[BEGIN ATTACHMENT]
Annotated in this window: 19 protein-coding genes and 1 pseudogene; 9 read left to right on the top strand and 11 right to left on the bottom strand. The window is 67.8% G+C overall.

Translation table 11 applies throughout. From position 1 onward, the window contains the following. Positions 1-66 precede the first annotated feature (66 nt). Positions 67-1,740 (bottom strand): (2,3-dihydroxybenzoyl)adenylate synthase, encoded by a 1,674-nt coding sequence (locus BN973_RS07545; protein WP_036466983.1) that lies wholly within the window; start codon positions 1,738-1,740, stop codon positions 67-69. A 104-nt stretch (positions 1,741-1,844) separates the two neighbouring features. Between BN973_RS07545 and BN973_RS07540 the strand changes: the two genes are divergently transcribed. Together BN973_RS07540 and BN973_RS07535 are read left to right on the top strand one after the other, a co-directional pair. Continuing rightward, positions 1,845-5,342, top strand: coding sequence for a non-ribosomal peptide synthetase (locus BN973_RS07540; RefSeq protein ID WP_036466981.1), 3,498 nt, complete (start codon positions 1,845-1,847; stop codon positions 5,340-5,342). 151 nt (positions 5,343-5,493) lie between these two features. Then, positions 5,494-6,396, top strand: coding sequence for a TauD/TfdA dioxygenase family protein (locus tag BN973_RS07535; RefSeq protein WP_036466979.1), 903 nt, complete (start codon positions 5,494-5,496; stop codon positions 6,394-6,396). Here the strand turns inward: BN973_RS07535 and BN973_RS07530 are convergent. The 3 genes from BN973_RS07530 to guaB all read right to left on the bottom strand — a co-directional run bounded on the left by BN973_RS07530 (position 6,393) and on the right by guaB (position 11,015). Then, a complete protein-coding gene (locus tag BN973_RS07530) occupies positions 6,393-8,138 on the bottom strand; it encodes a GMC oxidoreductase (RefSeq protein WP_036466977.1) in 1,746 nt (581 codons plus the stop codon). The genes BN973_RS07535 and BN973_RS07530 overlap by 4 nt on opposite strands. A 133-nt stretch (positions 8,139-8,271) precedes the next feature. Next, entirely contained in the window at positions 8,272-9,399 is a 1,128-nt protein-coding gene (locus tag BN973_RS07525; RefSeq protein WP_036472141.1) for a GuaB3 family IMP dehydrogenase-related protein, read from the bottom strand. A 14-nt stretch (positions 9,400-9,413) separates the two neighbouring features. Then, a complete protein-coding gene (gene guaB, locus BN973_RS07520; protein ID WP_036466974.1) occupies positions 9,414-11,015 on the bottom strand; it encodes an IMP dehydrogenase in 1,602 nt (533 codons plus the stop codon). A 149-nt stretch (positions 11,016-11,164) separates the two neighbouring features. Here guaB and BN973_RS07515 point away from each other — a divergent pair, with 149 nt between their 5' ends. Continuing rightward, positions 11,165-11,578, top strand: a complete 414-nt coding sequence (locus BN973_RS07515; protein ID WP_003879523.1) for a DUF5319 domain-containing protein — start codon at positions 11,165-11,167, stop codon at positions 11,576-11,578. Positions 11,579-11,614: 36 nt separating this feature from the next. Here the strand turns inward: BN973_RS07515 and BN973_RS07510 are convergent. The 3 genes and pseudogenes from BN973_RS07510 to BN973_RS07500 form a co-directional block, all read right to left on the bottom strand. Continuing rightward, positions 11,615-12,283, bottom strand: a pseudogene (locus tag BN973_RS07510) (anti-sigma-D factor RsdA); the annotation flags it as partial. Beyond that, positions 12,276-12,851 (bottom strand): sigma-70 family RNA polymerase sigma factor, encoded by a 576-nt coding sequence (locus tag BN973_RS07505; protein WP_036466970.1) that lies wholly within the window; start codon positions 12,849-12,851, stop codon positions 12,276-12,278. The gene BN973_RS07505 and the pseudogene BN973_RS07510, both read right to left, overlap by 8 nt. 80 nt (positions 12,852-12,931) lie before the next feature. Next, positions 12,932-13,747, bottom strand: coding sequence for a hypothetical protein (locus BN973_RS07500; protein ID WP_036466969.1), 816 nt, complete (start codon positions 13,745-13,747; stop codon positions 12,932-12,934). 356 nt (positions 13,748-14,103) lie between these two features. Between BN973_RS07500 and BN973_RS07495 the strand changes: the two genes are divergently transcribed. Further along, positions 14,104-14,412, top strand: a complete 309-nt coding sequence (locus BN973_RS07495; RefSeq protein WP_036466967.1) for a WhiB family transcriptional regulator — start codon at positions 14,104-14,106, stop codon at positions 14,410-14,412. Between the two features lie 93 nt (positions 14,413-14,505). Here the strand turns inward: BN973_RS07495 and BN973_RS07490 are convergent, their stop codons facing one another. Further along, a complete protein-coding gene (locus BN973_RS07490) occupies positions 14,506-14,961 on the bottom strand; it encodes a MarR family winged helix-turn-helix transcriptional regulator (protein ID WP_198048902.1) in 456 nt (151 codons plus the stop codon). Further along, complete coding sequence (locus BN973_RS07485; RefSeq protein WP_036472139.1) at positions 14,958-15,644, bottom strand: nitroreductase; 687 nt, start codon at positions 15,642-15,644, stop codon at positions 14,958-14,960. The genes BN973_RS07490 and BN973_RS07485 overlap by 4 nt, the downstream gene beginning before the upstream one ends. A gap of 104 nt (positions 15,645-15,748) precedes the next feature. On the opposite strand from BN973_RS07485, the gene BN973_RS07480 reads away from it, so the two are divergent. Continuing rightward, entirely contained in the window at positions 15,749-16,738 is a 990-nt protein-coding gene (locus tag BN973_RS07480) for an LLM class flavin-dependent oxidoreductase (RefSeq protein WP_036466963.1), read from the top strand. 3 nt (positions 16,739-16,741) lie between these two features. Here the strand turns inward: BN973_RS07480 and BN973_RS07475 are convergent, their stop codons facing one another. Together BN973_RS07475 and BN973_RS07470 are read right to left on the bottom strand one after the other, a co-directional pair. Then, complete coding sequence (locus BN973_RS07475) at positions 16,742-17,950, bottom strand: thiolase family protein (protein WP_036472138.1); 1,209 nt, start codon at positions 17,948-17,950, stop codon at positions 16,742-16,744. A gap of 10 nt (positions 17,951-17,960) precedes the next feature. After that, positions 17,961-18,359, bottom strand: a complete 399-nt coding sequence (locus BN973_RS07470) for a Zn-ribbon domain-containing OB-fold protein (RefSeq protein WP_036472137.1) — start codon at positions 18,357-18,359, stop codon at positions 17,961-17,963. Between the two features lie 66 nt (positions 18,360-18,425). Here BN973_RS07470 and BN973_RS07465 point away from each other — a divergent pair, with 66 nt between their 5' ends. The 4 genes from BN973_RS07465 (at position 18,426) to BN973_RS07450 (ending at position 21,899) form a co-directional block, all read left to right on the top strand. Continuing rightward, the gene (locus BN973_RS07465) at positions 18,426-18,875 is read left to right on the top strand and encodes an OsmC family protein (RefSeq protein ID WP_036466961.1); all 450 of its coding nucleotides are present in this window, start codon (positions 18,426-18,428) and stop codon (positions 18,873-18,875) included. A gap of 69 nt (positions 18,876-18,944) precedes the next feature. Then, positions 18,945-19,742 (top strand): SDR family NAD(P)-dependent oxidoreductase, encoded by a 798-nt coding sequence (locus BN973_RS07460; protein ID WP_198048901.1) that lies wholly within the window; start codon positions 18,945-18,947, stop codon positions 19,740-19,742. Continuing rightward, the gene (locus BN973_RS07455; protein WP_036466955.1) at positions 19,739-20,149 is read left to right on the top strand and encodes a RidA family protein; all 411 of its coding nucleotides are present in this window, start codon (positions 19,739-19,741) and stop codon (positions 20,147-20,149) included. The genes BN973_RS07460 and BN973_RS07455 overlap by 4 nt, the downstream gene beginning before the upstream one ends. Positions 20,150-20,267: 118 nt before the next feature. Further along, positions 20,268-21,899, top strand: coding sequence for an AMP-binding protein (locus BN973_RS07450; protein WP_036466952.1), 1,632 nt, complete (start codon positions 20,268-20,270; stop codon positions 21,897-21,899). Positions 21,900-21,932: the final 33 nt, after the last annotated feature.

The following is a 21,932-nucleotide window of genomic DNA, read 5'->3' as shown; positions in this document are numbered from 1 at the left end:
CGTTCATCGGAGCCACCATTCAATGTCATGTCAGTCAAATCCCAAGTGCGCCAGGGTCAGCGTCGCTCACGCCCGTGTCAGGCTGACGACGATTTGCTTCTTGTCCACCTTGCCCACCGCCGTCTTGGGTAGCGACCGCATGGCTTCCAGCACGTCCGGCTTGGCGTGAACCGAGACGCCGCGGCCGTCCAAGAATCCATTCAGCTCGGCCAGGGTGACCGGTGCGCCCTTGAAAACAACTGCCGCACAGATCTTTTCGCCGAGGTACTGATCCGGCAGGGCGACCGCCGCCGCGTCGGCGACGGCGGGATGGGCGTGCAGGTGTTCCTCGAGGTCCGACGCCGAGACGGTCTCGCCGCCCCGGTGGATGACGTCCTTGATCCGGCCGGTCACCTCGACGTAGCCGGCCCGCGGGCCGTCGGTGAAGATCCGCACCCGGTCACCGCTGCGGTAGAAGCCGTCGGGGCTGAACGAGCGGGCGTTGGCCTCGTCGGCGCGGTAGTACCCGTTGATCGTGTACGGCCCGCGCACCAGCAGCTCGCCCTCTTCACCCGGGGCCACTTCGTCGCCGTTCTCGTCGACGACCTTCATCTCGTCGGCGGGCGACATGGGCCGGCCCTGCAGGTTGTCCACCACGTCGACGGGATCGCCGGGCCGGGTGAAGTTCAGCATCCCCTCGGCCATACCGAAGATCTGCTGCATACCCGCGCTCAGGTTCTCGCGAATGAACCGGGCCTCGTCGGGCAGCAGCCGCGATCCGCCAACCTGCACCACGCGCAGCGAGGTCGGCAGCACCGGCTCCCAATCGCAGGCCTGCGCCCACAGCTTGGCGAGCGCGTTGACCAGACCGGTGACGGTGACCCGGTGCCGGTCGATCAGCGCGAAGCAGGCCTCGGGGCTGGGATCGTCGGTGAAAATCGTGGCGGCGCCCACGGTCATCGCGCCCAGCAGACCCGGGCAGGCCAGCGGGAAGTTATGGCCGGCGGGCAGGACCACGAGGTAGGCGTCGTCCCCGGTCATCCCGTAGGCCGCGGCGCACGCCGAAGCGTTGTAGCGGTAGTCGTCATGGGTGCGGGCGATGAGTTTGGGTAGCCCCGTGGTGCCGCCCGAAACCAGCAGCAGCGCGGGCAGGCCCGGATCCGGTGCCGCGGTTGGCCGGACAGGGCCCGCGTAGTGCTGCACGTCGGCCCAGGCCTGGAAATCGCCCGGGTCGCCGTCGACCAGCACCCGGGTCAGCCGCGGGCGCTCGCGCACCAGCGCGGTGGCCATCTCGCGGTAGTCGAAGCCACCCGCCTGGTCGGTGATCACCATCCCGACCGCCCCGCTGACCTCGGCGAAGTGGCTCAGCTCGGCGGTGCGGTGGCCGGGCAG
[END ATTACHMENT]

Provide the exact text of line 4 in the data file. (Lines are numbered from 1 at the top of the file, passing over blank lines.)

CGTTCATCGGAGCCACCATTCAATGTCATGTCAGTCAAATCCCAAGTGCGCCAGGGTCAGCGTCGCTCACGCCCGTGTCAGGCTGACGACGATTTGCTTCTTGTCCACCTTGCCCACCGCCGTCTTGGGTAGCGACCGCATGGCTTCCAGCACGTCCGGCTTGGCGTGAACCGAGACGCCGCGGCCGTCCAAGAATCCATTCAGCTCGGCCAGGGTGACCGGTGCGCCCTTGAAAACAACTGCCGCACAGATCTTTTCGCCGAGGTACTGATCCGGCAGGGCGACCGCCGCCGCGTCGGCGACGGCGGGATGGGCGTGCAGGTGTTCCTCGAGGTCCGACGCCGAGACGGTCTCGCCGCCCCGGTGGATGACGTCCTTGATCCGGCCGGTCACCTCGACGTAGCCGGCCCGCGGGCCGTCGGTGAAGATCCGCACCCGGTCACCGCTGCGGTAGAAGCCGTCGGGGCTGAACGAGCGGGCGTTGGCCTCGTCGGCGCGGTAGTACCCGTTGATCGTGTACGGCCCGCGCACCAGCAGCTCGCCCTCTTCACCCGGGGCCACTTCGTCGCCGTTCTCGTCGACGACCTTCATCTCGTCGGCGGGCGACATGGGCCGGCCCTGCAGGTTGTCCACCACGTCGACGGGATCGCCGGGCCGGGTGAAGTTCAGCATCCCCTCGGCCATACCGAAGATCTGCTGCATACCCGCGCTCAGGTTCTCGCGAATGAACCGGGCCTCGTCGGGCAGCAGCCGCGATCCGCCAACCTGCACCACGCGCAGCGAGGTCGGCAGCACCGGCTCCCAATCGCAGGCCTGCGCCCACAGCTTGGCGAGCGCGTTGACCAGACCGGTGACGGTGACCCGGTGCCGGTCGATCAGCGCGAAGCAGGCCTCGGGGCTGGGATCGTCGGTGAAAATCGTGGCGGCGCCCACGGTCATCGCGCCCAGCAGACCCGGGCAGGCCAGCGGGAAGTTATGGCCGGCGGGCAGGACCACGAGGTAGGCGTCGTCCCCGGTCATCCCGTAGGCCGCGGCGCACGCCGAAGCGTTGTAGCGGTAGTCGTCATGGGTGCGGGCGATGAGTTTGGGTAGCCCCGTGGTGCCGCCCGAAACCAGCAGCAGCGCGGGCAGGCCCGGATCCGGTGCCGCGGTTGGCCGGACAGGGCCCGCGTAGTGCTGCACGTCGGCCCAGGCCTGGAAATCGCCCGGGTCGCCGTCGACCAGCACCCGGGTCAGCCGCGGGCGCTCGCGCACCAGCGCGGTGGCCATCTCGCGGTAGTCGAAGCCACCCGCCTGGTCGGTGATCACCATCCCGACCGCCCCGCTGACCTCGGCGAAGTGGCTCAGCTCGGCGGTGCGGTGGCCGGGCAG